China 2Q08 Enterprise Application
Software Revenues Grow 19.6%, But Vendors Still Challenged On Growth
China's 2Q 2008 enterprise
application software reached 2.25 billion Yuan, up 19.6% YOY. The 2008
Beijing Olympics helped drive larger-scale telecom and government purchases
and software deployment, while some purchases were made in advance of 2Q.
Small and medium enterprise (SME) demand for SaaS grew rapidly, while FM
(financial management) and CRM categories grew the fastest, although not as
fast as vendors hoped. Larger enterprise demand has remained steady, so
vendors continue to look towards the next growth point, SaaS.
IT services are critical to high-end,
Software license revenues share continues
to decline relative to increasing IT services revenue share, which include
consulting, integration and maintenance. Vendors are recouping earlier
service giveaways, but more importantly, customers are realizing the
importance and value of IT services. Large and globally focused enterprises
are demanding customized service, systems transformation, and upgrade
offerings to enable their competitive advantage.
From a vendor perspective, software
vendors are critical, but so are their services partners. Competition is
also between various software and services alliances. For large, high-end
customers, multinational software vendors like
SAP still lead in China, and
are better able to manage their value chain of services vendors. For
example, SAP and its partners
and Accenture are
able to provide a life cycle of technical services and support.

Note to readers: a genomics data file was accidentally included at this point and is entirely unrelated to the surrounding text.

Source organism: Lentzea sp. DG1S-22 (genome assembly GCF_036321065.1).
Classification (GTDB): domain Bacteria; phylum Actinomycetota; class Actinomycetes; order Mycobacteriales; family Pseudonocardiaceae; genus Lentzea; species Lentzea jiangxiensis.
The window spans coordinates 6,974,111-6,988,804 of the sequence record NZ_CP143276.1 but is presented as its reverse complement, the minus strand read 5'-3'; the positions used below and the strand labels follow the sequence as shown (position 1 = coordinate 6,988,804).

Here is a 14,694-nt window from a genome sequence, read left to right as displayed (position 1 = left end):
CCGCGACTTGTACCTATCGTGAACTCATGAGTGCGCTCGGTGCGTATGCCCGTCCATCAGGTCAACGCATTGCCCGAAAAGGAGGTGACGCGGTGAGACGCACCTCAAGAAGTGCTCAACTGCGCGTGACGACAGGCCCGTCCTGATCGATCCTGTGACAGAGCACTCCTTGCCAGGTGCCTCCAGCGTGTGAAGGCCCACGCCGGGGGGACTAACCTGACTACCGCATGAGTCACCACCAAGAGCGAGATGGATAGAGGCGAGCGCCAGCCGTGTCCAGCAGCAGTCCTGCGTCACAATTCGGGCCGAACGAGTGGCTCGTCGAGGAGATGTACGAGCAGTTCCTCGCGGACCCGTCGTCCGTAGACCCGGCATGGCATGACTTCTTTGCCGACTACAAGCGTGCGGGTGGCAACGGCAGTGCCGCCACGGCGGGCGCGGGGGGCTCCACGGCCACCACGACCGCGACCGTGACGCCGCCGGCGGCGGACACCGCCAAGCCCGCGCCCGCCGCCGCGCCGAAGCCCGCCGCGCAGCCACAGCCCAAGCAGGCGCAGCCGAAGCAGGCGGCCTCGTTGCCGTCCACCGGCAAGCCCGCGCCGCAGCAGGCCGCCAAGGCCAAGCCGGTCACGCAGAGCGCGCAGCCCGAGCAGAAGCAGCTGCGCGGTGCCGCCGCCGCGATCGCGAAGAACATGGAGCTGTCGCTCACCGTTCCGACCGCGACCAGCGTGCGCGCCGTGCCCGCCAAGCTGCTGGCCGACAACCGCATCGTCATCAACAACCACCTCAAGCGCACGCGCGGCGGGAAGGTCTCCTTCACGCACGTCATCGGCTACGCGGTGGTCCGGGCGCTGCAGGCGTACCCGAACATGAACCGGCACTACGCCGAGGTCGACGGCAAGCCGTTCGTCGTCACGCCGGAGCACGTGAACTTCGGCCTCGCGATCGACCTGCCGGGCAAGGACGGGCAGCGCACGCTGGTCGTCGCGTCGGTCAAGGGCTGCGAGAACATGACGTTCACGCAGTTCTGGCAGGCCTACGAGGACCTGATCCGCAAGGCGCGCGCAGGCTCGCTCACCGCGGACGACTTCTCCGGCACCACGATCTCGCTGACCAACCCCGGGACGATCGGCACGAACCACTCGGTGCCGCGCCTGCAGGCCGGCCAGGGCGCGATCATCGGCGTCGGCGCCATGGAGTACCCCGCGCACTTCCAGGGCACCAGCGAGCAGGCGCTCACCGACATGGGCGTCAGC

On the other hand, China's domestic
vendors have some catching up to do. While
EAS have done
reasonably well, their consulting and implementation services capabilities
are still challenged when it comes to servicing high-end clients.
SaaS is the mode for SMEs.
At the start of 2007, China had 42 million
SMEs. SME software application needs differ dramatically from large
enterprises. China's SME IT application level is low, with most limited to
finance management and document processing. Few SMEs can realize ERP, CRM,
and collaboration. SME can only afford small initial IT and services
investment, so SaaS is more often applicable. Regardless, realizing China's
SME potential will take time and effort.
There are many SaaS players in China,
including SaaS CRM specialists such as
and 800App.com; Internet platform providers such as
Enterprise application software vendors
have also entered the fray, and they provide enterprise domain expertise
advantages, but they also lack experience in the SME domain. Success has
been mixed and they will have to put continued effort and resources.
done relatively well, having only launched a year ago and already developing
a base of SME clients. On the other hand, UFIDA's
wecoo.com was launched in
2000, which may have been too early in China, as user retention was limited. UFIDA has attempted to diversify with mobile commerce and PLM, but the PLM
portion has been put up for acquisition. The result thus far has been
increased operating costs and profit pressures.
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Unless otherwise specified,
all information provided is sourced from CCID Consulting.